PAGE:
Currently reading : the end of private property is not about to come

the end of private property is not about to come

28 December 2010

Author : jeanne-salome-rochat

Mike Tyson’s abandoned Ohio mansion is not only one of the finest examples or early-American hyper-pimp, but it’s hard to find someone with 1) such exquisite taste and 2) with enough money to make such a masterpiece happen.

The property, a total of 60 acres, it has been sitting abandoned in this desolate area for years. Tyson’s former home is a considerable 20,000 sq. feet with 15 bedrooms. Indoor pool, lavish bathrooms, big chef’s kitchen, 6+ car garages, large entertainment room. As you can see, it’s very well appointed with zebra stripe carpet, gold plating and boasts a large facility for lions that Tyson used to keep as pets.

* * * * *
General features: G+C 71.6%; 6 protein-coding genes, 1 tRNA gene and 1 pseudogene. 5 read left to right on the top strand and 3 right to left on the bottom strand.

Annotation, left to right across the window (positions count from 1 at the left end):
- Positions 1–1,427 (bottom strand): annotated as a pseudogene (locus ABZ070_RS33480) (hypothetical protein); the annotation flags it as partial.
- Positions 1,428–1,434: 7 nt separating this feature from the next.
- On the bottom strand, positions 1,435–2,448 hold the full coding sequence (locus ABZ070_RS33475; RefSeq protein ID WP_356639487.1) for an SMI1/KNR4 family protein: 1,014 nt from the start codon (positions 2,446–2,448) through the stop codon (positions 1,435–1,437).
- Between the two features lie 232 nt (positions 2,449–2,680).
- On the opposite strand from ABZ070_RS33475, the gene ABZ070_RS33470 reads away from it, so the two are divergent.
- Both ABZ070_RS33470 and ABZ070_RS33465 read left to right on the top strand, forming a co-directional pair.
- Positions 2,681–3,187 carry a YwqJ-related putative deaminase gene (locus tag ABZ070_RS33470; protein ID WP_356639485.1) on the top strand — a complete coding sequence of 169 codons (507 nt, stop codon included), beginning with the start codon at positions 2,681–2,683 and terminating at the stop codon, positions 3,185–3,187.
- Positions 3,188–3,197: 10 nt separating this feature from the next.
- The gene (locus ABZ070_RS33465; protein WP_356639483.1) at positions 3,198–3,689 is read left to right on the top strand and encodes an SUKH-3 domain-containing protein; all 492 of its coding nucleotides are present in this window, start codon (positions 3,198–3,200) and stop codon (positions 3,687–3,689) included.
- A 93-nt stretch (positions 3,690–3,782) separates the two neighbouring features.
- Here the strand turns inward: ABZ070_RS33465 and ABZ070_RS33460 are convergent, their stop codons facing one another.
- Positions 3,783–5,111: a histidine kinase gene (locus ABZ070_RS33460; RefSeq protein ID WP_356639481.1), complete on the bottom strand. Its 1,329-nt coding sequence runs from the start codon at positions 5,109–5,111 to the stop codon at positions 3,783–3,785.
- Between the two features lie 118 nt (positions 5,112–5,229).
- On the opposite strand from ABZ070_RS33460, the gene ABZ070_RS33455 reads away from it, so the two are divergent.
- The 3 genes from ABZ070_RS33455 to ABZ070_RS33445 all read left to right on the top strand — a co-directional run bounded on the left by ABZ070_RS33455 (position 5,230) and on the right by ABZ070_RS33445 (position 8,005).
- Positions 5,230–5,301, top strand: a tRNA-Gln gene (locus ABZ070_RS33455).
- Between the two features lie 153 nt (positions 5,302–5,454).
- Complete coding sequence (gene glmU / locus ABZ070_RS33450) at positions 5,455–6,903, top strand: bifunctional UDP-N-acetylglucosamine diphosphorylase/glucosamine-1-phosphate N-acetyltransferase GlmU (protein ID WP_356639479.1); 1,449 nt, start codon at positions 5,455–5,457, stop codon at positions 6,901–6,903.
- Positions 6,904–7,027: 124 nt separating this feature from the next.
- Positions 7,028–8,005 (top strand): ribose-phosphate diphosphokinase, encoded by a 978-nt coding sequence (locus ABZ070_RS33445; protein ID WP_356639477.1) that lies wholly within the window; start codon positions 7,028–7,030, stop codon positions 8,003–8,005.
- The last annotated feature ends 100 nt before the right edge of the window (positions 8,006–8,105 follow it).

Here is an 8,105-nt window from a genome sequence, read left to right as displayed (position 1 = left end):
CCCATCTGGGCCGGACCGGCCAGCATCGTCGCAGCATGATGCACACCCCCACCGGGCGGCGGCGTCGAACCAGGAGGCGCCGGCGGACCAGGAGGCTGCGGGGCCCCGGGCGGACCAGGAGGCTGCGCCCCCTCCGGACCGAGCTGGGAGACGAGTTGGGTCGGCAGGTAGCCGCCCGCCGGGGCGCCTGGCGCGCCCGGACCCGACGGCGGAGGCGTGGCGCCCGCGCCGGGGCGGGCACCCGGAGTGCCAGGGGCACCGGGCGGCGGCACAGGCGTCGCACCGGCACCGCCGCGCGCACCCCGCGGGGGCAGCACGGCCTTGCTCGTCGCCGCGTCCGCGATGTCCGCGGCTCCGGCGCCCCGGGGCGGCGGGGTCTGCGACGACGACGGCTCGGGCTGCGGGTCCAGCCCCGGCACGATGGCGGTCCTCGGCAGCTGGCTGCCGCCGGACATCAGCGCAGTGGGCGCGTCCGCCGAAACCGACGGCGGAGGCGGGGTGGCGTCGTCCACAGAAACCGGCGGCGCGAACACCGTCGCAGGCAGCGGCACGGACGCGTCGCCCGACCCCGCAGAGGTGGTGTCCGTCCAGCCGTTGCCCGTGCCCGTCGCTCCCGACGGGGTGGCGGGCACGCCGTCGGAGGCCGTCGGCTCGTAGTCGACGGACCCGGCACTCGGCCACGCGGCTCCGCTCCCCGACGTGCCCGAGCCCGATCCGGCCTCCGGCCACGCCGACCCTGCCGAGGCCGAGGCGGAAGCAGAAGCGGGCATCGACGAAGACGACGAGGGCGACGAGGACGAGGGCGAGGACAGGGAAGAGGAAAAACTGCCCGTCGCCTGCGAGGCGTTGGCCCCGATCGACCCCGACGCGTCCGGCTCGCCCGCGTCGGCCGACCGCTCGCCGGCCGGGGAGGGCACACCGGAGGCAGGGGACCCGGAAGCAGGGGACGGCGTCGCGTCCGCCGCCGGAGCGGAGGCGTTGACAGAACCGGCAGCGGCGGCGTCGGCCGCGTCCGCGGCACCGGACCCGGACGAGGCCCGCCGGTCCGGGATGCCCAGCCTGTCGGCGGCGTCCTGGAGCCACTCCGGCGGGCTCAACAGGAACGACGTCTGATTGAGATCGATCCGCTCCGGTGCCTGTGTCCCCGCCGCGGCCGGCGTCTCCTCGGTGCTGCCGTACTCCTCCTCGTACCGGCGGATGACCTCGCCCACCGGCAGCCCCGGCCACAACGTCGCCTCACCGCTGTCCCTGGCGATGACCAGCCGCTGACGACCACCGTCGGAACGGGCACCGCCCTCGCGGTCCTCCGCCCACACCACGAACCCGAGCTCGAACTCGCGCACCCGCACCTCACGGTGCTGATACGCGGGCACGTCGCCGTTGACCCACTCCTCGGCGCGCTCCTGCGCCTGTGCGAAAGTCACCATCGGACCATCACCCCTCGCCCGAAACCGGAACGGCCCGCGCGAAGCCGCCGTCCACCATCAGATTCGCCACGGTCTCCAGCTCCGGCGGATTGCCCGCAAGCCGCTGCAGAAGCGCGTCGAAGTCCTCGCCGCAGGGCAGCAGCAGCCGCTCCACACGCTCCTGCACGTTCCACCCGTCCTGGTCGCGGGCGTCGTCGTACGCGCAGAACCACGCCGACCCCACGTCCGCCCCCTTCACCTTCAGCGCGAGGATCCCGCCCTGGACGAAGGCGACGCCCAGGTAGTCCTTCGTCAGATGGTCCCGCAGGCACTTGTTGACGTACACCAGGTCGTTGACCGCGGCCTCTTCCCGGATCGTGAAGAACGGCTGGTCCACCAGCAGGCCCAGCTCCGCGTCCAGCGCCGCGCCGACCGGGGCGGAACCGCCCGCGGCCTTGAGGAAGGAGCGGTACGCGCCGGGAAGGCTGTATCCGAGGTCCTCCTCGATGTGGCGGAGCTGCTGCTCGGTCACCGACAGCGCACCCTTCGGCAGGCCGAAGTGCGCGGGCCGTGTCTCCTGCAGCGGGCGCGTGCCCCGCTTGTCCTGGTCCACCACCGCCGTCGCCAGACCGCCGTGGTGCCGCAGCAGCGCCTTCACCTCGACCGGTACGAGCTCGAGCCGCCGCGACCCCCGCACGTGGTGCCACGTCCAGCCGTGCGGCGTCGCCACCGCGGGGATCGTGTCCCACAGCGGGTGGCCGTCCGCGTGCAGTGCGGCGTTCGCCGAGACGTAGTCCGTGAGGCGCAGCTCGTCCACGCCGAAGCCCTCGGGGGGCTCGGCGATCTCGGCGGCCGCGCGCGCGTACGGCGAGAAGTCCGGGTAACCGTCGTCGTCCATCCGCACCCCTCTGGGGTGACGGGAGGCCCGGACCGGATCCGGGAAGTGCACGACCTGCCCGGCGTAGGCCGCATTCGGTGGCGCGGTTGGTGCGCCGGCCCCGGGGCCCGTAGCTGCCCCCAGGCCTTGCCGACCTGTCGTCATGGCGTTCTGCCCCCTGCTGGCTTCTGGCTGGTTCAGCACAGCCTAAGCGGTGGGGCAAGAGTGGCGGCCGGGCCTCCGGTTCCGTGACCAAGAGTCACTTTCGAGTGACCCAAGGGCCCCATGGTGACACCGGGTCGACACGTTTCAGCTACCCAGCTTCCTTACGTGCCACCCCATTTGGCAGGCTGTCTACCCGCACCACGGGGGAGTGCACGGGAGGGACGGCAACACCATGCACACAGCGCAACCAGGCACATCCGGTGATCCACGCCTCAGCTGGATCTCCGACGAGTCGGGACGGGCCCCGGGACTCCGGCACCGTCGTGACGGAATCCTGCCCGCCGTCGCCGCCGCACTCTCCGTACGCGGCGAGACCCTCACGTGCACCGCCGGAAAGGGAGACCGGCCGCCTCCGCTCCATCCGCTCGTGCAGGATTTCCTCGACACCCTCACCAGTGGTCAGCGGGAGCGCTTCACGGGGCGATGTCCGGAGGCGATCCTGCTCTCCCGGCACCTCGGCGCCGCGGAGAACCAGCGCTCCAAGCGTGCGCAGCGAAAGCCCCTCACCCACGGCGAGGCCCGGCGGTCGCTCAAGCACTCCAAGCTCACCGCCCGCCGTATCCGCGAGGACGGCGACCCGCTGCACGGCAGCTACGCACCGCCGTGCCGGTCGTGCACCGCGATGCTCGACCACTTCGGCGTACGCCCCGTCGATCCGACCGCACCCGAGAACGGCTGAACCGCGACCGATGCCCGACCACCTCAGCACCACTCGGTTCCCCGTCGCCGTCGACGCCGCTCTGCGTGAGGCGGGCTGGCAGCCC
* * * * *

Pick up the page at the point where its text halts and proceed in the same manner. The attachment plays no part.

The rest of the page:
According to my vague cyber-research, the deserted property was purchased in 1999 by Paul Monea (in blue, who made much of his fortune from selling Billy Blanks’ “Taebo tapes”) for $1.3 million dollars and was seized shortly after by feds investigating him for money laundering issues.

If my sources are right, in January 2010, the mansion was then purchased by Ron Hemelgarn (in black, owner of the “Indy Racing League”) for only $600,000.

During the 10 years that separated the two owners, hundreds (thousands?) of curious, fans and fetishists penetrated the property and carefully documented the rotting and vandalizing processes. An amazing amount of images can still be found on the web, with detailed indications on how to access the house. (3737 State Route 534, Southington, Ohio)

Finally, what is “Iron” Mike Tyson up to these days?
He has a Twitter account and a few Facebook pages that he updates on a near daily basis. He was just recently included on ballot for class of 2011 Boxing Hall of Fame. And life goes on.

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